Bildende Meets Kunsthistorisches
In 2019, the Academy of Fine Arts Vienna, in collaboration with the Kunsthistorisches Museum Vienna and the Verein zur generationsübergreifenden Kunst- und Kulturförderung, announced a prize competition for students to submit works dealing with the subject Manifestations of Secular and Spiritual Power.
Now the Kunsthistorisches Museum Vienna presents the works of the three winners: this audacious show juxtaposes the Imperial Crown and the so-called Vienna Gregory tablet, both thousand-year-old icons of European art history, with the works of students and recent graduates. This is a new and up-to-date interpretation of the official wish voiced in 1878 that the Kunsthistorisches Museum should ‘bear witness to the connoisseurship and the munificence with which the rulers of Austria have always endeavoured to support the arts and sciences’: it offers an open society a space to discuss traditions and renewal.
In her work, Patrizia Ruthensteiner examines the symbolism of insignia and how they function as the legitimisation of class, status, and territory. A cluster of wings encircles two surmounted crowns of the Virgin. It hides the wearer’s identity and makes eye contact impossible between them and the spectator. Note also the eight flanking hoods designed to be worn by humans (rather than falcons) surmounted by different crowns. Put them on, and your vision is obscured but you hear the sound of the metal feathers attached to a membrane and integrated into the crowns. The falcon is celebrated as the aristocrat of the sky, as a messenger between heaven and earth, as a mediator between the profane and the sacred who flies across the boundaries separating this world from the next.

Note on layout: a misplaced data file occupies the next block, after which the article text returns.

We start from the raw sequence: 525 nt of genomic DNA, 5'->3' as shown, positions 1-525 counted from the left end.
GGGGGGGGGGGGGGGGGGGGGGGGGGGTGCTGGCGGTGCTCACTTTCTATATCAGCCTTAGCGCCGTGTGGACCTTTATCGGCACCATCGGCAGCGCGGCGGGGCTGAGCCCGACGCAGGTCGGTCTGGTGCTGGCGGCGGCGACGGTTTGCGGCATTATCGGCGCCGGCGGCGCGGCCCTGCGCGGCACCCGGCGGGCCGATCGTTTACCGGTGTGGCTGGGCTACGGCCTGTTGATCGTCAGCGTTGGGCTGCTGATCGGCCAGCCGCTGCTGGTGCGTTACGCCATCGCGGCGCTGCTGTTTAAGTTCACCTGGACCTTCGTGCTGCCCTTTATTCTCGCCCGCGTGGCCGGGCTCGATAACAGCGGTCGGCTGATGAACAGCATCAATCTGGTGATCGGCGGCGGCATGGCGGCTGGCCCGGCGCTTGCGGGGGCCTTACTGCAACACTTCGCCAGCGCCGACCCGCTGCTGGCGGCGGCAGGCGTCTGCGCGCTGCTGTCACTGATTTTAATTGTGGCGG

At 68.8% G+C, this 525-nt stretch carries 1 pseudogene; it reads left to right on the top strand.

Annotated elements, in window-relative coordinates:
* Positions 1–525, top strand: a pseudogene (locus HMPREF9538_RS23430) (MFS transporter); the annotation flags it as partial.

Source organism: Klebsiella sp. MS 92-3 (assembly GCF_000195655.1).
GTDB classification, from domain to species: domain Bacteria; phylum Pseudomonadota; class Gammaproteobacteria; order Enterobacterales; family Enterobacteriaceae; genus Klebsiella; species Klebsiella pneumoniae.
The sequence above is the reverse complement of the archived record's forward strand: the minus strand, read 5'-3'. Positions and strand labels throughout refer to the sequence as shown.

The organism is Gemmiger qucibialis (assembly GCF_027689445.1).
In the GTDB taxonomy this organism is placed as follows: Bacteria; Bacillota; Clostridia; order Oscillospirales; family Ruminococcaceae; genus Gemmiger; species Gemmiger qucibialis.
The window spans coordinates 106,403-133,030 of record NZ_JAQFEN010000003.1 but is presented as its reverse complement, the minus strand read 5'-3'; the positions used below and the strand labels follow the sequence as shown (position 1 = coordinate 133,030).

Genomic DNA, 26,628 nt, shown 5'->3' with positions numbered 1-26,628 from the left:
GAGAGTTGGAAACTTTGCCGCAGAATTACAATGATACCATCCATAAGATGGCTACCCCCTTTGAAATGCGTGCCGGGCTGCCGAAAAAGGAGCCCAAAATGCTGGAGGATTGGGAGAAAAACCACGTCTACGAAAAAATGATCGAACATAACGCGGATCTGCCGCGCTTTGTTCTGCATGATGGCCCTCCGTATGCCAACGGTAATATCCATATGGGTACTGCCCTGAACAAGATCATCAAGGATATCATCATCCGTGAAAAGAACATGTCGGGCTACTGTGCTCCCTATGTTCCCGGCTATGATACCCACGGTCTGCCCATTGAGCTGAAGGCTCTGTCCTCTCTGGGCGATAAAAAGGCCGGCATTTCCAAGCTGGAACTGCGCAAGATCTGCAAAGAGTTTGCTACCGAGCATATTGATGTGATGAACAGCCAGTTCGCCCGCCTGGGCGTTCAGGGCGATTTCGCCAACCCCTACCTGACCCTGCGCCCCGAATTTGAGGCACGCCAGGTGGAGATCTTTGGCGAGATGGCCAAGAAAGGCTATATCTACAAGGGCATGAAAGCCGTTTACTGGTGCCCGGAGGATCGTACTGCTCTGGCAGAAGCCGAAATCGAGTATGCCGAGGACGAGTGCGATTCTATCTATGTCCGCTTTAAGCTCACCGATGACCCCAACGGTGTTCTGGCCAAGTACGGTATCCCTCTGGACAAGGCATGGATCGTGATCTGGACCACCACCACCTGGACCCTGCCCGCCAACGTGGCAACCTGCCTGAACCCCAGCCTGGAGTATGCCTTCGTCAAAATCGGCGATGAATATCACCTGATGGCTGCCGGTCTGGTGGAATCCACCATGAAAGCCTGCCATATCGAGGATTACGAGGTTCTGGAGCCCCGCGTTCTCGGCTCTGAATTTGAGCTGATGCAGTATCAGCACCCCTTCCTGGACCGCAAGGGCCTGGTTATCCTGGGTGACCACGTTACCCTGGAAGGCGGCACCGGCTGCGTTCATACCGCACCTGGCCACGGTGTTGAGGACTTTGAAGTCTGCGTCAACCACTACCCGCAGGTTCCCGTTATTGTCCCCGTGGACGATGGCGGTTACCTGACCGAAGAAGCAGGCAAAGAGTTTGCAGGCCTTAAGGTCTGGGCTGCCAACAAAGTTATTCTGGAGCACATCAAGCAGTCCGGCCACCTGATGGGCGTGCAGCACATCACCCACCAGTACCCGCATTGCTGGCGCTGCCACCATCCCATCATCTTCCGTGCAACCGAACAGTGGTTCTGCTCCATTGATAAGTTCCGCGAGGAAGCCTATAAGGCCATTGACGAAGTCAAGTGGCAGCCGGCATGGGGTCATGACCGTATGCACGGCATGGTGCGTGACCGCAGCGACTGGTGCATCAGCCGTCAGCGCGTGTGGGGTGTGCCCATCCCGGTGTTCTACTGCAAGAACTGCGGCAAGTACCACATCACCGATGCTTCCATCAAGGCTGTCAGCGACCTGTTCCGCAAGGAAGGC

Thanks to Stefan Voglsinger (Setzkasten Wien - sound advice), Lona Gaikis (Czirp Czirp), Wolfgang Salomon, Ilayda Hazneci, Lisa-Maria Ernst, Mael Blau, Geflügel Weiß, Wagramgeflügel, Anna Ruthensteiner, Judith Ruthensteiner
Maybe I manifested it
This video installation, from which the exhibition borrowed its title, shows the two artists as a double-headed hybrid creature conflating sacred and secular power in their attempt to approach the Imperial Crown, to insert themselves into the museum, to subordinate themselves to history or to question it. By interrupting their own shots with found footage they create a carpet of different levels of perception and references, something like a stream of consciousness that invites spectators to associate.
Bent over his book, Pope Gregory I is busy noting down what the dove perched on his shoulder is whispering in his ear. His scribes are copying what he has written. The subject depicted on this ivory plaque has inspired the artist’s writing exercise: bent over a piece of paper, lines drawn with the help of a ruler are replacing the connected loops, the copying and stringing together of prefaces by counting the number of letters in words, while the days of summer numbered by the Sundays of the liturgical year pass by. Like a textile, the prayers settle down under the carbon paper, follow the direction of the lines, form a chapter.
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